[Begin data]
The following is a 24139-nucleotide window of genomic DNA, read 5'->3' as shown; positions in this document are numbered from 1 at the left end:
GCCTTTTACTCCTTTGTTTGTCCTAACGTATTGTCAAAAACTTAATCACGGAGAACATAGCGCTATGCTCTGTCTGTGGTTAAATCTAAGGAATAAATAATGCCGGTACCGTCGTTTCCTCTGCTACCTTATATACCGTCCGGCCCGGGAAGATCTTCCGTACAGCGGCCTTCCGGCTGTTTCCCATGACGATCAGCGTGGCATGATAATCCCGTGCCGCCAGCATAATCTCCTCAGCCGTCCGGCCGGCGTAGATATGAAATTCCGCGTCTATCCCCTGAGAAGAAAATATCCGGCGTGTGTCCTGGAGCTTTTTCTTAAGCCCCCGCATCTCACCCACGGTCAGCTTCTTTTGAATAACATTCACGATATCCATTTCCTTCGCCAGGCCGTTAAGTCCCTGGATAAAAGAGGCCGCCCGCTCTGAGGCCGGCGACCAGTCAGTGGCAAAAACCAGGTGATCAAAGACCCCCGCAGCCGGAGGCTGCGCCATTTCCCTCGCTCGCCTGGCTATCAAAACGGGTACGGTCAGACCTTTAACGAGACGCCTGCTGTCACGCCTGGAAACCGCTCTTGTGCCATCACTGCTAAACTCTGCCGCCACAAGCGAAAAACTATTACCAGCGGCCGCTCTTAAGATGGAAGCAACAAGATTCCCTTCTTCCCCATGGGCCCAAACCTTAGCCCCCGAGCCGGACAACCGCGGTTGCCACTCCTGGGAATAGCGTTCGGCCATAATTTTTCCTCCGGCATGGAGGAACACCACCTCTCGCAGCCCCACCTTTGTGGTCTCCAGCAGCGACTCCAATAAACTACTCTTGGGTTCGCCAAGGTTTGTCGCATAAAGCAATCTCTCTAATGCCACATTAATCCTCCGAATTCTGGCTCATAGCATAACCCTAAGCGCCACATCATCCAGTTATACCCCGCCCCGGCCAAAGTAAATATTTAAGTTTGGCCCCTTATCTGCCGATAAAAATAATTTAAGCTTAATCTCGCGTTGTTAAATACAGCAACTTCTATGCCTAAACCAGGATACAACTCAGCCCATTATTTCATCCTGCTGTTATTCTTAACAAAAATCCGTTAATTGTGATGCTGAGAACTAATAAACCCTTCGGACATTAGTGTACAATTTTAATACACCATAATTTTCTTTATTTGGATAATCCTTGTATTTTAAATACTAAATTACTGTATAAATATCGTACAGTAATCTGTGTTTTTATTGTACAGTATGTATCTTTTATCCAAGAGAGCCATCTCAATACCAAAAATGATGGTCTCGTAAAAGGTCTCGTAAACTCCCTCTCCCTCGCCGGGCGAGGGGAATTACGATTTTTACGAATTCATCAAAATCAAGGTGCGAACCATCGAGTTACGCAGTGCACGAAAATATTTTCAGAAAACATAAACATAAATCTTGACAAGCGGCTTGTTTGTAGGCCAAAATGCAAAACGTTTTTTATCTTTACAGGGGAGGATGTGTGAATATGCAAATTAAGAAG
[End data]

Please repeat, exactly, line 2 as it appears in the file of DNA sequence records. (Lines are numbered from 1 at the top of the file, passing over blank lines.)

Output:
GCCTTTTACTCCTTTGTTTGTCCTAACGTATTGTCAAAAACTTAATCACGGAGAACATAGCGCTATGCTCTGTCTGTGGTTAAATCTAAGGAATAAATAATGCCGGTACCGTCGTTTCCTCTGCTACCTTATATACCGTCCGGCCCGGGAAGATCTTCCGTACAGCGGCCTTCCGGCTGTTTCCCATGACGATCAGCGTGGCATGATAATCCCGTGCCGCCAGCATAATCTCCTCAGCCGTCCGGCCGGCGTAGATATGAAATTCCGCGTCTATCCCCTGAGAAGAAAATATCCGGCGTGTGTCCTGGAGCTTTTTCTTAAGCCCCCGCATCTCACCCACGGTCAGCTTCTTTTGAATAACATTCACGATATCCATTTCCTTCGCCAGGCCGTTAAGTCCCTGGATAAAAGAGGCCGCCCGCTCTGAGGCCGGCGACCAGTCAGTGGCAAAAACCAGGTGATCAAAGACCCCCGCAGCCGGAGGCTGCGCCATTTCCCTCGCTCGCCTGGCTATCAAAACGGGTACGGTCAGACCTTTAACGAGACGCCTGCTGTCACGCCTGGAAACCGCTCTTGTGCCATCACTGCTAAACTCTGCCGCCACAAGCGAAAAACTATTACCAGCGGCCGCTCTTAAGATGGAAGCAACAAGATTCCCTTCTTCCCCATGGGCCCAAACCTTAGCCCCCGAGCCGGACAACCGCGGTTGCCACTCCTGGGAATAGCGTTCGGCCATAATTTTTCCTCCGGCATGGAGGAACACCACCTCTCGCAGCCCCACCTTTGTGGTCTCCAGCAGCGACTCCAATAAACTACTCTTGGGTTCGCCAAGGTTTGTCGCATAAAGCAATCTCTCTAATGCCACATTAATCCTCCGAATTCTGGCTCATAGCATAACCCTAAGCGCCACATCATCCAGTTATACCCCGCCCCGGCCAAAGTAAATATTTAAGTTTGGCCCCTTATCTGCCGATAAAAATAATTTAAGCTTAATCTCGCGTTGTTAAATACAGCAACTTCTATGCCTAAACCAGGATACAACTCAGCCCATTATTTCATCCTGCTGTTATTCTTAACAAAAATCCGTTAATTGTGATGCTGAGAACTAATAAACCCTTCGGACATTAGTGTACAATTTTAATACACCATAATTTTCTTTATTTGGATAATCCTTGTATTTTAAATACTAAATTACTGTATAAATATCGTACAGTAATCTGTGTTTTTATTGTACAGTATGTATCTTTTATCCAAGAGAGCCATCTCAATACCAAAAATGATGGTCTCGTAAAAGGTCTCGTAAACTCCCTCTCCCTCGCCGGGCGAGGGGAATTACGATTTTTACGAATTCATCAAAATCAAGGTGCGAACCATCGAGTTACGCAGTGCACGAAAATATTTTCAGAAAACATAAACATAAATCTTGACAAGCGGCTTGTTTGTAGGCCAAAATGCAAAACGTTTTTTATCTTTACAGGGGAGGATGTGTGAATATGCAAATTAAGAAG